PUBLIC DOMAIN Children may sleep less when their mothers experiences insomnia.
If you ever find yourself tossing and turning one night, it might actually be a behavior you picked up from your mother. Researchers at the University of Warwick recently found a link between a mother’s insomnia and the sleeping behavior of children.
The project was lead by a joint team headed by Sakari Lemola of the University of Warwick’s department of psychology and Natalie Urfer-Maurer of the University of Basel.
The team set out to see how a school-aged child’s sleeping patterns compared to that of their parents and if a parent’s sleep had any influence on the child.
They also asked parents to describe how their children slept to see whether or not parents would exhibit any sort of bias based off of their own sleep habits.
The research team collected this data by looking at nearly 200 healthy children aged seven to 12 and measured their sleep patterns for a night.
An in-home electroencephalography device, or EEG, was used for one night to measure the electrical activity in the brain and allow the research team to detect levels of sleep in the child.
The team also gathered information about how the children’s patterns changed from the parents over time and the parent’s assessment of their own sleeping habits.
The parents of each child both filled out sleeping surveys not only about their child but also about their own sleeping patterns and also their spouse’s.
Through these surveys, the research team was able to get a better sense of how each parent would judge their own sleeping habits and used that to help determine bias.
They found that when a mother reported signs of insomnia in her own sleeping habits, her child would get less sleep, spend less time in deep sleep, and also go to sleep and wake up at a later time. There appeared to be no influence of the father’s sleeping habits on the child.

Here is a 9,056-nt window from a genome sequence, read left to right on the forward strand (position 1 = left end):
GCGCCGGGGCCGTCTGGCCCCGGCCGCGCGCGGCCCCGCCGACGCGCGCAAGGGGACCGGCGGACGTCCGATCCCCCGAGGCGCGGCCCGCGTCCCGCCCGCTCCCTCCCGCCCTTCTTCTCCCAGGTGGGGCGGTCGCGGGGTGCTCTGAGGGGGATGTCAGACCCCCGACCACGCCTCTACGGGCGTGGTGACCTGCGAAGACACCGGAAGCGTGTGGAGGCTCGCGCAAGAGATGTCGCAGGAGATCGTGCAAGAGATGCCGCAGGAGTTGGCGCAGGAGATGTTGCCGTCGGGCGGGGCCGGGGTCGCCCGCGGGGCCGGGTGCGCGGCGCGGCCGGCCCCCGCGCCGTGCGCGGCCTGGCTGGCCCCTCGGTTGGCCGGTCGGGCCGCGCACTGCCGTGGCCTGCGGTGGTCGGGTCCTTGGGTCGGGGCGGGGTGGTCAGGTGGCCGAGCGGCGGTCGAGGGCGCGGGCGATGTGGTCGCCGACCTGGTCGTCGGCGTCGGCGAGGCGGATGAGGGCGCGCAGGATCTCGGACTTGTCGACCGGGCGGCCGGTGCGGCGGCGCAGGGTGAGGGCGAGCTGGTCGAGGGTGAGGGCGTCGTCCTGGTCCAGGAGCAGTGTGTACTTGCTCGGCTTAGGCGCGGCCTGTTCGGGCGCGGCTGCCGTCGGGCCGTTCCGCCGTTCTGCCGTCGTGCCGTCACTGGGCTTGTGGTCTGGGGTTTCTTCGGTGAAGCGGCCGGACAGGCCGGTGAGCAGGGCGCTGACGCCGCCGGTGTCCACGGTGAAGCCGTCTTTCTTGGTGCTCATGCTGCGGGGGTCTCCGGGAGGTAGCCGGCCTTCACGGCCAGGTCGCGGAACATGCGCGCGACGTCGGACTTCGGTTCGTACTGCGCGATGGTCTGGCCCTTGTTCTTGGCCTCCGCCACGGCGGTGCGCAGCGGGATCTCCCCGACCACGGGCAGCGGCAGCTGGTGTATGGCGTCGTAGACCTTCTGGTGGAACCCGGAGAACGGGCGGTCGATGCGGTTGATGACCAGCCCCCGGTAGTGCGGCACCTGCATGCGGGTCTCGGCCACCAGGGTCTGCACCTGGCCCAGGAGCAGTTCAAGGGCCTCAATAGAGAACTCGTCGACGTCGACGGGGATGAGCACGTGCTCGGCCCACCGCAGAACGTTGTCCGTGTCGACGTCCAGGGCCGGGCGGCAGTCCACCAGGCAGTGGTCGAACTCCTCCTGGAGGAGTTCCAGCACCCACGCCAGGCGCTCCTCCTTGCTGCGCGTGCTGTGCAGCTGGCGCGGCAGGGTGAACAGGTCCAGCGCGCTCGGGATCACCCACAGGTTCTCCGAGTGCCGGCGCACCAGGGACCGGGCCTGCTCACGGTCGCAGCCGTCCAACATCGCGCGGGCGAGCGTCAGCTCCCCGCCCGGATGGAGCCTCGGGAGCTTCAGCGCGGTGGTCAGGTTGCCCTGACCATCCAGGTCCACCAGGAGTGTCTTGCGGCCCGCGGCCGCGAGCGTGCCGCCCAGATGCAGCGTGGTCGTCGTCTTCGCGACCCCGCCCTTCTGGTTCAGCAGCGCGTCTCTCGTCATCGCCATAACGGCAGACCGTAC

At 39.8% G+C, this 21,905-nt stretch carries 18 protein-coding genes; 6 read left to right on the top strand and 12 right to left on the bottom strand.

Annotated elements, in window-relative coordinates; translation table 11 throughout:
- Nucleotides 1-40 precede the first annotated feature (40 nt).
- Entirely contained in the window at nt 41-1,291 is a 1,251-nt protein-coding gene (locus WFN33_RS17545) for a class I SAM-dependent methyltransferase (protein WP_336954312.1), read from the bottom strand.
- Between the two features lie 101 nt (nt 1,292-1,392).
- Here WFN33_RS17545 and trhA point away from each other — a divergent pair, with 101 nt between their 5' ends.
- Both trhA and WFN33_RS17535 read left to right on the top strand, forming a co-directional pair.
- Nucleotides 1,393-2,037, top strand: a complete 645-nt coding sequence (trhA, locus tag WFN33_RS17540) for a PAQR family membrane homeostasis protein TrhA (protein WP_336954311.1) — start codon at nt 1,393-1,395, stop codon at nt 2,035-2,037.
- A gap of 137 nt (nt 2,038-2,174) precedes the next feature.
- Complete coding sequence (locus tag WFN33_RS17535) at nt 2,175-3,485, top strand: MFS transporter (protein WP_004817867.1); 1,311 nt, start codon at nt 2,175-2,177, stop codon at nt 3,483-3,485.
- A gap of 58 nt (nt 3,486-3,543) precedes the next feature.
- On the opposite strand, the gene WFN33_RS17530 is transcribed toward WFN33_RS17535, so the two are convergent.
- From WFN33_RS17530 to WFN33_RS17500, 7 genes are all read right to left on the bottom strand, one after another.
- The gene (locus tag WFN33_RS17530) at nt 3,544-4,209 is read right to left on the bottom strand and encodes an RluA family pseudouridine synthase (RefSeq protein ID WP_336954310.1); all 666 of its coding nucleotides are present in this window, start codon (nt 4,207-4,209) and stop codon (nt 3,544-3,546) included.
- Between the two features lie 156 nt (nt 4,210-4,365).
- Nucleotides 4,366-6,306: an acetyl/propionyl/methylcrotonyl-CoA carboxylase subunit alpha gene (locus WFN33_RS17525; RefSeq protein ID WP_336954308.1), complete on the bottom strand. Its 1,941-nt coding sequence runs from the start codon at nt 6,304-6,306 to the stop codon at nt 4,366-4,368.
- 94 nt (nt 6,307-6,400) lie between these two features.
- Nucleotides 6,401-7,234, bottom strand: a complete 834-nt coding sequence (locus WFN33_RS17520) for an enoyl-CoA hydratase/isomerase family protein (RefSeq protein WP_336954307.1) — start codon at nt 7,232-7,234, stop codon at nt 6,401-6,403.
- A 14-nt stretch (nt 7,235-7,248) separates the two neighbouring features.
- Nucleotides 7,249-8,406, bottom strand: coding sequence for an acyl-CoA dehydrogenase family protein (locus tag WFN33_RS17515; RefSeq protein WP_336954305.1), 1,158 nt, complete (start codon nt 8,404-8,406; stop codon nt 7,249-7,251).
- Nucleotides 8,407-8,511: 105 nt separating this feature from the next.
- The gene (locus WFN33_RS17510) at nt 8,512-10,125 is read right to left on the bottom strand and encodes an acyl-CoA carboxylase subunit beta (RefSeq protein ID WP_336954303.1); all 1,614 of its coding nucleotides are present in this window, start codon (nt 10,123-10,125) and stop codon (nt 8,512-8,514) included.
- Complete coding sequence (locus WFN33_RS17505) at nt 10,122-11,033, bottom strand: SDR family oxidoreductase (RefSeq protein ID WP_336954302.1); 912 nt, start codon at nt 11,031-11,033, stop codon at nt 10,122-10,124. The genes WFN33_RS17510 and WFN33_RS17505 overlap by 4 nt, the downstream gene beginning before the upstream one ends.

However, according to the paper in Sleep Medicine, the team also found that father’s tended to report their child having bedtime resistance, sleep anxiety and sleep-disordered breathing.
Although researchers have now found a link between a child and a mother’s sleeping patterns, it remains unclear as to why a mother influences a child’s sleeping patterns in this way.
The study suggested several reasons for the link, some of which include how a child’s poor sleep may influence the parent’s sleep that night, or that some of the families’ homes provided unfavorable sleeping conditions for both the parent and the child.
Reasons also listed by the study include genetic risk for “vulnerabilities to sleep difficulties” or that mothers simply tend to spend more time with children than fathers and therefore have a greater influence when passing on behaviors.
Because much of the data for this study was gathered through surveys from the parents, it calls into question how accurate the data being collected is. Perhaps parents who know their child might have sleeping difficulties pay more attention and therefore overreport sleep anxieties and bedtime resistance.
Many studies, especially those looking into the cause of the link between a mother’s and child’s sleeping patterns, are needed to determine how to help children that are not sleeping well.
According to the Division of Sleep Medicine at Harvard Medical School, a lack of sleep can contribute to errors in judgement or sudden changes in mood, as well as a child’s ability to retain and learn information.
“These findings are important because sleep in childhood is essential for wellbeing and development,” Lemola said to ScienceDaily. “The findings show that children’s sleep has to be considered in the family context.”